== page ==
Dear Umbra,

Does one really need to wash produce off the shelf or out of the bag? I’ve been eating vegetables as they are for years. Does it really do any good to wash them? If they are contaminated internally, then washing the outside won’t help, will it?

Steubenville, Ohio

Dearest Jane,

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Please wash your veggies. Internal contamination from pesticides, herbicides, waxes, and the wages of sin won’t be washed away, but some life-threatening external contamination will.

You’ll want to wash these greens.
Trust us.
Photo: USDA

Think about your produce. It may have traveled from Mexico, China, California, or Chile. It was picked, cleaned, cut, and packed by a giant diesel machine or tired humans. It was shipped hundreds if not thousands of miles, in close proximity with other, unknown, commodities. It was unloaded from the truck, unpacked from the box, and placed on the display, where it sat for a few hours or days as hundreds of people walked by, leaning over it, breathing on it, and touching it. Who knows how many other hands have fondled your broccoli, or how many germy miasmas have wafted past each floret. Given our current food-distribution matrix, it’s a miracle that so few health disasters happen.

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Witness Pennsylvania, which just had the largest outbreak of food-borne hepatitis A in the history of the United States. More than 500 people fell ill from this potentially deadly virus in an outbreak that has been traced to green onions grown in Mexico. Hep A, like other yucky food-borne illnesses such as E coli and campylobacter, has a fecal-oral transmission route. (Do I need to spell it out?) The feces in question can be from animal compost, tainted water, or human hands. Hand-washing is vital at every stage of food production, transport, and consumption. Washing produce in the kitchen is also an important factor in reducing the possibility of food-borne illness. It won’t prevent Hep A, but it can cut down on the risk of E coli and campylobacter. Even if you circumvent the food-distribution matrix and buy local, you should wash your food. I, for one, feel extra-motivated to scrub my farm-fresh local produce, which often carries the pesticide-free seal in the form of slugs.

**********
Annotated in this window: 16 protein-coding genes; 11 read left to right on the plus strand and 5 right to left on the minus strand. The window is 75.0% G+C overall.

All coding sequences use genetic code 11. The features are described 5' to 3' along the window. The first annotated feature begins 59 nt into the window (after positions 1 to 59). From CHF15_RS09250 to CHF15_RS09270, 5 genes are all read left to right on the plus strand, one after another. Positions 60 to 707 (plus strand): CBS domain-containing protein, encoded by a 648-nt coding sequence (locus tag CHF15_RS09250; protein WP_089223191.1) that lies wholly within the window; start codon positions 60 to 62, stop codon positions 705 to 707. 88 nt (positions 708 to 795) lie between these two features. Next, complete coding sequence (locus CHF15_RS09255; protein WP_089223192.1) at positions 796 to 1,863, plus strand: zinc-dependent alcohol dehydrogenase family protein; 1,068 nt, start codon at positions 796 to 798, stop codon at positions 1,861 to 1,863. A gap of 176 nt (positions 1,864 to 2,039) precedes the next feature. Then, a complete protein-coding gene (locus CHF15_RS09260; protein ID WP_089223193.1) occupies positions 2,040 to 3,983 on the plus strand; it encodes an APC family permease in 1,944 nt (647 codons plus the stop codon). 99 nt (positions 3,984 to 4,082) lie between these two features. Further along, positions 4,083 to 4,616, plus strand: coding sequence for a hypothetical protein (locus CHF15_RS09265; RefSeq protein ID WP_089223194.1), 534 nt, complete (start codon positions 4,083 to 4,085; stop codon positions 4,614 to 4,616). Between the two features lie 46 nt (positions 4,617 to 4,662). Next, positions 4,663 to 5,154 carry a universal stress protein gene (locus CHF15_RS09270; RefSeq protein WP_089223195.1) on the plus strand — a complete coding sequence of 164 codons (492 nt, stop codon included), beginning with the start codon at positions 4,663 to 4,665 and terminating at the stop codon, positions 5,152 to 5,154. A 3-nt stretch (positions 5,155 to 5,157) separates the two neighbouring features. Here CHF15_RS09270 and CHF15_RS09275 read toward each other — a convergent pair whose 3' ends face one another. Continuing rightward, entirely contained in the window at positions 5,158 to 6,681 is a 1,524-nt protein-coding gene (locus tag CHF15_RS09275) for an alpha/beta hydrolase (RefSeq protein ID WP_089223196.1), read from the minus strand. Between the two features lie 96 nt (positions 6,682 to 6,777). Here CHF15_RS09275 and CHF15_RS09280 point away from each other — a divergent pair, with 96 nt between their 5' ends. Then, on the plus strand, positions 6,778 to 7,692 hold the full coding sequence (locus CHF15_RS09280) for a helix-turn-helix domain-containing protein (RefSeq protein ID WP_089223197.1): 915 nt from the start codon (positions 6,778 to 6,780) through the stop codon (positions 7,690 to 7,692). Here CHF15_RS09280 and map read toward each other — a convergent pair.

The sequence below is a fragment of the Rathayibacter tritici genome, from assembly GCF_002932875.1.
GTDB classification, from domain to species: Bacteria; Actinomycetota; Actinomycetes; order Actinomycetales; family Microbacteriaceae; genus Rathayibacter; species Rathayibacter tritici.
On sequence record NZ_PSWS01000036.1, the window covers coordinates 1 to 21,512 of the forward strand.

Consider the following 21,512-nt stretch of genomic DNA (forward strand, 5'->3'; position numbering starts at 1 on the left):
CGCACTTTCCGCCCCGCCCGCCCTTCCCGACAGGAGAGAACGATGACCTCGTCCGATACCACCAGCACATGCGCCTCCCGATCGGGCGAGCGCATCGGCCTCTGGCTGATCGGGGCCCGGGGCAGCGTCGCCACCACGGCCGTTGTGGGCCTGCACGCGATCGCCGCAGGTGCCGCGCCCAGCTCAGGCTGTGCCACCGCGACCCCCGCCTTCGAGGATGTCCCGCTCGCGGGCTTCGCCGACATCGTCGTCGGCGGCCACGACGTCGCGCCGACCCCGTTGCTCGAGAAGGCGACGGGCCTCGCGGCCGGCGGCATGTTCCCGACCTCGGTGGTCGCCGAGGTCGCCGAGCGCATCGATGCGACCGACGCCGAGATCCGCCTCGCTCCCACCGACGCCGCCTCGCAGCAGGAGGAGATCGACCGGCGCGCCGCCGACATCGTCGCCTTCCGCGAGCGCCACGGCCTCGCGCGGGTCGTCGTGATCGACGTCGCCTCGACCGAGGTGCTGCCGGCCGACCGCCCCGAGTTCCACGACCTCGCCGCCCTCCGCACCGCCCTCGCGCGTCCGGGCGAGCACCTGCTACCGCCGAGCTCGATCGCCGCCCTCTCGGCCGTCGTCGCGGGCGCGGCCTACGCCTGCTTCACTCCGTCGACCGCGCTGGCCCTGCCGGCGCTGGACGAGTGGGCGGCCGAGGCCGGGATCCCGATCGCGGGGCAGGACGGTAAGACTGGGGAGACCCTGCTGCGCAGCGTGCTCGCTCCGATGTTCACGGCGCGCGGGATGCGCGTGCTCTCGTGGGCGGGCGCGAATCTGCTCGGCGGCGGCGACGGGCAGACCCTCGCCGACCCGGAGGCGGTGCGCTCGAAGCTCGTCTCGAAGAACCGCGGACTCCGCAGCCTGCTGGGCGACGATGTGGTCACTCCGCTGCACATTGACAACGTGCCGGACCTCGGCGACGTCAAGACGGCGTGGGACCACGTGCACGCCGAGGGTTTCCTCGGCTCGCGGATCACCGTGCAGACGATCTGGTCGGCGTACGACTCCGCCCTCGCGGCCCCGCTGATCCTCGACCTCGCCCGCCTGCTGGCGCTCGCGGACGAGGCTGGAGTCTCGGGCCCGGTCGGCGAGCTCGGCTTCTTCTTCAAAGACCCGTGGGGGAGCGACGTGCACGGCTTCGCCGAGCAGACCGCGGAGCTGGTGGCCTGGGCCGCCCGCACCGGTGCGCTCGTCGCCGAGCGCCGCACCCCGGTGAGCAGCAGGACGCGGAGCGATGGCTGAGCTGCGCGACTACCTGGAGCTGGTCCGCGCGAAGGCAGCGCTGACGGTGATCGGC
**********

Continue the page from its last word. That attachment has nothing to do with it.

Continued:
Turning the vegetables.
Photo: USDA

This need to treat your baby carrots as a potential disease vector may seem like more of a health concern than an environmental issue. It does have very clear environmental connections, however. As I mentioned above, food-safety hazards are harder to control and trace in a global food system. Although the U.S. has high environmental and food-handling standards, our food is often grown far from inspectors and fines, not to mention clean water. The system by which food is grown and shipped to the U.S. is in itself an environmental (and social) disaster. Its ill effects include fossil-fuel consumption, pesticide contamination of workers and water, loss of species diversity, destruction of wilderness lands, devastation of farming communities, the creation of a large mobile population turned out from their traditional land-based occupations, and on and on.

Yes, I’ve led us right back to the importance of supporting local agriculture. So let me just sum up today’s advice: There’s simply nothing better to put in your imported stainless steel lunchbox than local food. You’ll still need to wash the veggies, but your environmental conscience will already be cleaner.